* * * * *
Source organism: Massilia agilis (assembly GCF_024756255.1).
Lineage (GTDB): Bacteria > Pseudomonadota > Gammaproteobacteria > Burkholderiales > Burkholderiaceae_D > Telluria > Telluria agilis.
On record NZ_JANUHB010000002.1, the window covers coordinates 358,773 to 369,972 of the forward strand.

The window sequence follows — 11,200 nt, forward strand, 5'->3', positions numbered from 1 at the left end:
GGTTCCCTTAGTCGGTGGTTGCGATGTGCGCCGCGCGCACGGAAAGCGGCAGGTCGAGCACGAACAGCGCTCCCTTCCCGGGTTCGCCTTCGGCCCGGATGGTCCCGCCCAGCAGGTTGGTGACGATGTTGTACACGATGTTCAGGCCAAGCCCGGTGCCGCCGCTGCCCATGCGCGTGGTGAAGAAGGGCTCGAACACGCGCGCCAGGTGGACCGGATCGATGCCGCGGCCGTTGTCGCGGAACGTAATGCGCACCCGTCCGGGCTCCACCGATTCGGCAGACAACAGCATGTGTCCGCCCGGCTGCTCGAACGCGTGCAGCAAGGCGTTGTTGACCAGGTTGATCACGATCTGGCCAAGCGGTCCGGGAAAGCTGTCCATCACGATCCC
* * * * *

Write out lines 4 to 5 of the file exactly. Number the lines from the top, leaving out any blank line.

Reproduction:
The window sequence follows — 11,200 nt, forward strand, 5'->3', positions numbered from 1 at the left end:
GGTTCCCTTAGTCGGTGGTTGCGATGTGCGCCGCGCGCACGGAAAGCGGCAGGTCGAGCACGAACAGCGCTCCCTTCCCGGGTTCGCCTTCGGCCCGGATGGTCCCGCCCAGCAGGTTGGTGACGATGTTGTACACGATGTTCAGGCCAAGCCCGGTGCCGCCGCTGCCCATGCGCGTGGTGAAGAAGGGCTCGAACACGCGCGCCAGGTGGACCGGATCGATGCCGCGGCCGTTGTCGCGGAACGTAATGCGCACCCGTCCGGGCTCCACCGATTCGGCAGACAACAGCATGTGTCCGCCCGGCTGCTCGAACGCGTGCAGCAAGGCGTTGTTGACCAGGTTGATCACGATCTGGCCAAGCGGTCCGGGAAAGCTGTCCATCACGATCCC